Why I love two-stroke motorbikes

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I grew up riding two-stroke motorbikes. From little baby motocross bikes, to 125cc road race bikes. And I loved them. But back then, they were all I knew. I didn’t know you could add another engine revolution to the old ‘suck, squeeze, bang, blow’ sequence. In actual fact, where I grew up, a ‘suck, squeeze, bang and blow’ meant something entirely different, and would cost you fifty quid; but that’s another story. Although I’ve spent the majority of my adult life riding four-stroke motorbikes (like most people these days) I’ve still got a real soft spot for two-stroke motorbikes. This is why…

Four-stroke tractors

The first ever proper four-stroke motorbike I ever encountered was my uncles 600cc Husaberg MX bike. It was ridiculous. I was probably about 10 years old and he told me I could take it for a spin, if I could start it. Well, no matter how much I jumped up and down on the kick start, I couldn’t get the thing to move an inch. Bastard. It was probably for the best though, because it was a proper monster of a thing. It was bloody massive, and the noise it made genuinely scared me.

These days, I know modern four-stroke MX bikes are a lot more refined than that. And four-stroke road bikes are head-and-shoulders better than their two-stroke counterparts, in almost every way. But I can’t help feeling as though they’re all a bit tractory. The way they plod along with all that lovely, but slightly soulless, torque.

Scratch and sniff

I’ve always liked sniffing things. You can’t beat it. Especially when it’s an aroma that brings back so many memories. Some people bang on about the smell of freshly cut grass, or of baking bread, but you can ram all that stuff up your arse. Give me a cloud of blue smoke, any day. The sweet, sweet smell of burning pre-mix instantly transports me back to my youth. Back to a time when I didn’t care about anything except when I’d be able to go out on my bike again.

Power to the people

Two-stroke motorbikes might struggle when it comes to delivering user-friendly, smooth torque curves. But they don’t struggle in the top-end power department. Whether you’re talking about a road bike or an off-road bike, nine times out of ten a two-stroke engine is going to make more top end power than a four-stroke engine with the same displacement.

Yes I know, all the power tends to be at the very top on a two-stroke, and that doesn’t make them particularly easy to ride. But it does make them bloody exciting! Some people might be able to ride a four-stroke faster, just because they are easier to ride, that’s fair enough. If you keep the revs up on a two-stroke though, you’re bound to be quicker on it. And you’ll have a lot more fun. Anyway, who gives a shit about it being easy? If you want an easy ride, take the bus.

Village idiot

I’m not the sharpest tool in the sandwich. Never have been, never will be. So when I’m rebuilding an engine that I’ve blown up for the tenth time, the last thing I want to worry about is camshafts, valve clearances and all that bollocks. There’s a lot going on inside the cylinder head of a four-stroke. And that means there is a lot to go wrong.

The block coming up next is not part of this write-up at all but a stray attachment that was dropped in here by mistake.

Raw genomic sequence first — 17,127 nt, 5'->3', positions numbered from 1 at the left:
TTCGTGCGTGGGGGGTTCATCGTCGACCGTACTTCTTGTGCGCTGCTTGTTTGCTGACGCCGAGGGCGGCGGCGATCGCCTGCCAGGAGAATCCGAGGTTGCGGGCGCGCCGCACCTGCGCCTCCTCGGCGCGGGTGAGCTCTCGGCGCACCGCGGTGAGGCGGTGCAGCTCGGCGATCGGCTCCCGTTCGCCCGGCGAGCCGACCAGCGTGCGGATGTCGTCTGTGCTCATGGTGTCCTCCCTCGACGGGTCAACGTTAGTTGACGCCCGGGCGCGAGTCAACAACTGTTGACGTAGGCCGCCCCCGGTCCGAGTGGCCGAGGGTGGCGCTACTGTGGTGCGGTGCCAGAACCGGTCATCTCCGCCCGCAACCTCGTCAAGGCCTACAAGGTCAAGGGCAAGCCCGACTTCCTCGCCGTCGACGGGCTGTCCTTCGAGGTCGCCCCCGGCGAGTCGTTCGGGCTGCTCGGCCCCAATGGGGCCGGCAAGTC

I know I’m probably clutching at straws, trying to tell you four-strokes are less reliable than two-strokes; because let’s face it, they’re not. But when a four-stroke does go pop, it can quite often be a massive pain in the arse to fix. Two-stroke motorbikes are a lot simpler, so they suit a simpleton like me.

Something special

Of course, one of the main reasons I love two-stroke motorbikes is because they tend to be a bit old fashioned, and a bit special. It’s only really in recent years that I’ve been able to appreciate the classic bike scene. As a kid, I didn’t understand what all the fuss was about. Now I’m older, and I understand nostalgia, I do understand what the fuss is about. There’s something really cool about riding the kind of bike that people rode a lifetime ago, even if it is something that, back in the day, wouldn’t have been seen as particularly impressive. Like a Fizzy; I’d love a go on a Fizzy now.

It’s a real shame there aren’t as many decent two-stroke motorbikes available to buy these days, but I suppose it’s just the way of the world. Poor old Greta would drop a valve if she saw how much exhaust smoke the things make, and the kids of today seem content riding around on their thumping little CBR125s and GSX-R125s and suchlike. Maybe I should just take a leaf out of their book. Or maybe not.


7 Responses

  1. absolutely agree my Aprilia rs 250 is a time machine it transports me back to 20 years old every time i ride it and weighs nothing !! keep on smoking i say !!!!
    absolutely agree my Aprilia rs 250 is a time machine it transports me back to 20 years old every time i ride it and weighs nothing !! keep on smoking i say !!!!

  2. I only owned one two-smoker, a primitive Suzuki TS250 air cooled single. Didn’t much like it, so I wrote off the smokers, no matter what sort of vehicle they were used in. But then I had a chance to ride some modern fuel injected two-stroke snowmobiles. Wow. Light, powerful, mean sounds, and they don’t even leave you smelling like you went swimming at a refinery. The only downside is their powerful thirst (10 to 16 mpg!). Love ’em.

  3. I started out on an Aprilia Af 125 sport pro then onto a rs250 taught me so much about riding before going onto the bigger 4 stroke 4s. Everyone should try one
    Cheers for mention on last lockdown show by the way ‍☠️ #amputeebiker @sbannister73

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